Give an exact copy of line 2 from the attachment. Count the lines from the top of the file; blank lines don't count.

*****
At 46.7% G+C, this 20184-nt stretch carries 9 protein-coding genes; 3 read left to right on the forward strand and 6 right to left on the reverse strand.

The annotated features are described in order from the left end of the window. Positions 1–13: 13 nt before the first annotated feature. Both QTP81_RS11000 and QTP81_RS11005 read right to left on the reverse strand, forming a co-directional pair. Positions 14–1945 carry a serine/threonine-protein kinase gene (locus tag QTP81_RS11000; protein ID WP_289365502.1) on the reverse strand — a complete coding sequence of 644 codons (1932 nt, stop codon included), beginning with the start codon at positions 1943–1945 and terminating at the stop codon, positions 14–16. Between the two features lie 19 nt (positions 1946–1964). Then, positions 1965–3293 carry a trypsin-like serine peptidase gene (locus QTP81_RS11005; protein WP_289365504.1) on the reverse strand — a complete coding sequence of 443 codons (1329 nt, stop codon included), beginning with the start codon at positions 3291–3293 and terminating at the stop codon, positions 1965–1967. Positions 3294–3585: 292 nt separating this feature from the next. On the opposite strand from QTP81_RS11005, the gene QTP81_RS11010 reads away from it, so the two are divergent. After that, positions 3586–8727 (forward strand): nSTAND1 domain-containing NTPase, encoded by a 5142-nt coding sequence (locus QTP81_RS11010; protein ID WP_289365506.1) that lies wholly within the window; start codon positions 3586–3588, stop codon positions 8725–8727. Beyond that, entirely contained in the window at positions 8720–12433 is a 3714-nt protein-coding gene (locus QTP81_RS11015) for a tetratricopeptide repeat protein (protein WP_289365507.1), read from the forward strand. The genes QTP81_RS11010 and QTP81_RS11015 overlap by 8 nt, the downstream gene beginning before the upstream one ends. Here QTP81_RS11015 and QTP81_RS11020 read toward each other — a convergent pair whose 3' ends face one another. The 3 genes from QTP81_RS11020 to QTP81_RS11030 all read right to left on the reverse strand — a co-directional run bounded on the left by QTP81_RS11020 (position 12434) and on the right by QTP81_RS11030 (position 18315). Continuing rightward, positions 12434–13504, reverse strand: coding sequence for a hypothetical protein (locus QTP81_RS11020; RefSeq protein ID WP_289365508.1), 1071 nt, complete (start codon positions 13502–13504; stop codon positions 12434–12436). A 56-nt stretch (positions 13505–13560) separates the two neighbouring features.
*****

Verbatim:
The annotated features are described in order from the left end of the window. Positions 1–13: 13 nt before the first annotated feature. Both QTP81_RS11000 and QTP81_RS11005 read right to left on the reverse strand, forming a co-directional pair. Positions 14–1945 carry a serine/threonine-protein kinase gene (locus tag QTP81_RS11000; protein ID WP_289365502.1) on the reverse strand — a complete coding sequence of 644 codons (1932 nt, stop codon included), beginning with the start codon at positions 1943–1945 and terminating at the stop codon, positions 14–16. Between the two features lie 19 nt (positions 1946–1964). Then, positions 1965–3293 carry a trypsin-like serine peptidase gene (locus QTP81_RS11005; protein WP_289365504.1) on the reverse strand — a complete coding sequence of 443 codons (1329 nt, stop codon included), beginning with the start codon at positions 3291–3293 and terminating at the stop codon, positions 1965–1967. Positions 3294–3585: 292 nt separating this feature from the next. On the opposite strand from QTP81_RS11005, the gene QTP81_RS11010 reads away from it, so the two are divergent. After that, positions 3586–8727 (forward strand): nSTAND1 domain-containing NTPase, encoded by a 5142-nt coding sequence (locus QTP81_RS11010; protein ID WP_289365506.1) that lies wholly within the window; start codon positions 3586–3588, stop codon positions 8725–8727. Beyond that, entirely contained in the window at positions 8720–12433 is a 3714-nt protein-coding gene (locus QTP81_RS11015) for a tetratricopeptide repeat protein (protein WP_289365507.1), read from the forward strand. The genes QTP81_RS11010 and QTP81_RS11015 overlap by 8 nt, the downstream gene beginning before the upstream one ends. Here QTP81_RS11015 and QTP81_RS11020 read toward each other — a convergent pair whose 3' ends face one another. The 3 genes from QTP81_RS11020 to QTP81_RS11030 all read right to left on the reverse strand — a co-directional run bounded on the left by QTP81_RS11020 (position 12434) and on the right by QTP81_RS11030 (position 18315). Continuing rightward, positions 12434–13504, reverse strand: coding sequence for a hypothetical protein (locus QTP81_RS11020; RefSeq protein ID WP_289365508.1), 1071 nt, complete (start codon positions 13502–13504; stop codon positions 12434–12436). A 56-nt stretch (positions 13505–13560) separates the two neighbouring features.